SSC prepares for regional match-up


STANDISH — Shotgun spread offense. A quarterback who can run and throw, a steady running back and a cadre of additional offensive weapons. A Division 1 recruit anchoring the offensive line. A mix of defensive stars that can lock down opposing offenses.

The Gladstone Braves sound a lot like the Standish-Sterling Panthers. The question heading into Saturday's 2 p.m. Division 5 regional final at Cheboygan will be which of the two squads can do what they do, better than their opponent.

"There are some real similarities," said SSC coach Paul Walderzak. "Offensively they run a lot of option, and throw a little bit too."

The similarities, on paper, at least, are striking. Gladstone quarterback Kyle Jensen, operating out of the same basic offense as the Panthers' Austin Collier, has run up very similar numbers to the SSC signal caller. Jensen, an all-UP selection at quarterback, has rushed for nearly 1,550 yards and 19 touchdowns in 11 games and passed for nearly 700 yards and eight touchdowns. In nine games, Collier's numbers are nearly identical: 1260 yards rushing and 20 touchdowns on the ground, 50-for-85 passing for 773 yards and 13 touchdowns.

Jensen's brother Kollin, who is also an all-UP defensive back, topped the 1,000-yard milestone in Saturday's win over Negaunee and scored eight touchdowns.

The Panthers, of course, counter with Trevor Trombley (520 yards, including 114 against Sanford-Meridian in Friday's district final) and Casey Potts (375 yards).

"Their offensive line is huge," Walderzak said. "Their quarterback has some good speed, and they have a wingback and receiver with good speed and good hands.

"Overall it's hard to say how fast they are, but I don't think they have quite the quickness that Meridian did."

Gladstone also threw a change-up at Negaunee for the district final. Offensive lineman Bruce Anderson, a former fullback who moved into the line when the Braves switched to the spread this year, moved back to fullback and rushed for 110 yards and two touchdowns on 15 carries as the Braves went with more of a power game.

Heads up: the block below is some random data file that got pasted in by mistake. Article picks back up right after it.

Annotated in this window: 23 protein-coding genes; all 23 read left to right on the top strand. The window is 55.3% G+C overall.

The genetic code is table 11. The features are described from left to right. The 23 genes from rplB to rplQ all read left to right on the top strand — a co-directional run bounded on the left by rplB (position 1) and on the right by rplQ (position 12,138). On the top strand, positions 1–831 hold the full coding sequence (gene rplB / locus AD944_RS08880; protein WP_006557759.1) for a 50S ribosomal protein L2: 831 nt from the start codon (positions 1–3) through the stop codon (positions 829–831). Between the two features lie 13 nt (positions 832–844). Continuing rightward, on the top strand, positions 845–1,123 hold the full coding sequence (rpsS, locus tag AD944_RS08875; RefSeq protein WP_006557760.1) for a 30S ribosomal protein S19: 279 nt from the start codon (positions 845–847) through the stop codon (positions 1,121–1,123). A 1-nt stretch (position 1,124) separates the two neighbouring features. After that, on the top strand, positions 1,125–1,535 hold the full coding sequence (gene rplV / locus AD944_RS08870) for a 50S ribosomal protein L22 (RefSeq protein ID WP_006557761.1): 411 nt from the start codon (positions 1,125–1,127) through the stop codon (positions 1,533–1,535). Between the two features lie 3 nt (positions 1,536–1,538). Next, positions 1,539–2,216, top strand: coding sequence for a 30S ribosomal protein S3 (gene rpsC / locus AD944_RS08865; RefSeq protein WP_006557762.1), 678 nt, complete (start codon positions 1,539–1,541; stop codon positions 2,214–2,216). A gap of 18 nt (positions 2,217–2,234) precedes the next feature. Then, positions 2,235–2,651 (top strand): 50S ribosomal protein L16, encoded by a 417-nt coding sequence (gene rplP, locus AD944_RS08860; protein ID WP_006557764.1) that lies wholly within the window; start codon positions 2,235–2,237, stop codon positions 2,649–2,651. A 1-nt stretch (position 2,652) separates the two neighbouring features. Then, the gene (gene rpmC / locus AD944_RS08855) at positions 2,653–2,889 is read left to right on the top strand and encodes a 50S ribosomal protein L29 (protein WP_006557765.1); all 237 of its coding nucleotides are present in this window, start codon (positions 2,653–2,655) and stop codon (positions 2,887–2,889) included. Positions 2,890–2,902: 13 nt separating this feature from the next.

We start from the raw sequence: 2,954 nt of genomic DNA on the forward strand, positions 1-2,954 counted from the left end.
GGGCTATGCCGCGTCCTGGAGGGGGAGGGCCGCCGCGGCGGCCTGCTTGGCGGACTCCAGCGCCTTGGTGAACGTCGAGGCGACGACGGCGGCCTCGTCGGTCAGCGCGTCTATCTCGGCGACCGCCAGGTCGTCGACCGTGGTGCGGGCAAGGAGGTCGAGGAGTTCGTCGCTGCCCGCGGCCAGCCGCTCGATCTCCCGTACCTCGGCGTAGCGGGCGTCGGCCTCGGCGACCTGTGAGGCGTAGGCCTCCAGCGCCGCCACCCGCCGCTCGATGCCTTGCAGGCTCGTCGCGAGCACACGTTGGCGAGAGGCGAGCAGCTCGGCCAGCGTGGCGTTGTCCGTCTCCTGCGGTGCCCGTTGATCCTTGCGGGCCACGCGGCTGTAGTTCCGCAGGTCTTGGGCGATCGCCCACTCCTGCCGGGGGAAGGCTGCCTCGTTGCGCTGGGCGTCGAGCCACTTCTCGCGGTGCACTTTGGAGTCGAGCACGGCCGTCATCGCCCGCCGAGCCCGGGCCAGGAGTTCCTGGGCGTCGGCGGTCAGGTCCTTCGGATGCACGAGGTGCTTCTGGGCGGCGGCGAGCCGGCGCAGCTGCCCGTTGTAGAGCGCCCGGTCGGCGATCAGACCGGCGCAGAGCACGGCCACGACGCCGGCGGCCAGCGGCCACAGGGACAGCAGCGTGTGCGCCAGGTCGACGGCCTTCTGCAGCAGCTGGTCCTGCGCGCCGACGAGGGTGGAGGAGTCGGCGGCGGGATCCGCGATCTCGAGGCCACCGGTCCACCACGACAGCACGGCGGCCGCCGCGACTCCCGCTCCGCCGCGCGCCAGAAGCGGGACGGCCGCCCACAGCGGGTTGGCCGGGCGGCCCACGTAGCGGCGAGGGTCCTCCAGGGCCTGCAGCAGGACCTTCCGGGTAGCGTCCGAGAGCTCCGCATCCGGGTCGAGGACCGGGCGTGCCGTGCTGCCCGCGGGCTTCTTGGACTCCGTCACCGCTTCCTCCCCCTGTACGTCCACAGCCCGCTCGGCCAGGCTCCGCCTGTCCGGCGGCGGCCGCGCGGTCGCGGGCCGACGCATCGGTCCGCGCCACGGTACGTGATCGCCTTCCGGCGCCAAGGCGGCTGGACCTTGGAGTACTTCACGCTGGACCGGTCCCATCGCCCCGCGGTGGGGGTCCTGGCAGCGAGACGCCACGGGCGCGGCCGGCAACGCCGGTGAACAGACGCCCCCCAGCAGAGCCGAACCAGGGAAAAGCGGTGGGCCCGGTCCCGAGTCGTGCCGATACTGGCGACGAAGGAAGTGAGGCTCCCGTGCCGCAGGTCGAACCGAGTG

"He's about 5-10, 195, so he's got good size," Walderzak said. "They used him at a little at fullback some against Elk Rapids (in Gladstone's first playoff game), so it's not like they hadn't used him there at all."

If the field is muddy and the weather lousy at Cheboygan, Anderson could see a few more carries if the Braves decide to go the more conservative route.

Anderson was another of the Braves' all-UP selections at linebacker, where he intercepted six passes.

Offensive lineman Josh Hadel, a Western Michigan University recruit, could at times be going to head to head with the Panthers' bison-like linebacker, Adam Gulvas, in what could be the best off-the-ball battle of the day.

Gladstone lost twice this season: a last-minute collapse to Negaunee in the regular season that the Braves avenged on Saturday, and a 34-7 loss to Kingsford. In that game, the Flivvers picked off Jensen twice and returned both for touchdowns. Gladstone also gave up three fumbles. It could be the key to the game as the Panthers have scored eight touchdowns in defense this season -- four off interception returns and four off of fumbles.

The Panthers also have been stingy in giving up the ball, which Walderzak said would have to continue if SSC wants to advance to its first-ever state semifinal.

"We need to block well, tackle well and take care of the ball," he said. "We've done those things well all season."

Walderzak said the game might come down to which team plays best on special teams -- an area the Panthers have handled exceptionally well.

"For awhile we had problems with our PAT's," he said. "But the kicking game overall has been strong. Our kick returns have been good, our punting has been good, and our coverage has been pretty good.

"We just need to go out and do what we do, and do it well. If we take care of the basics, we should be fine."


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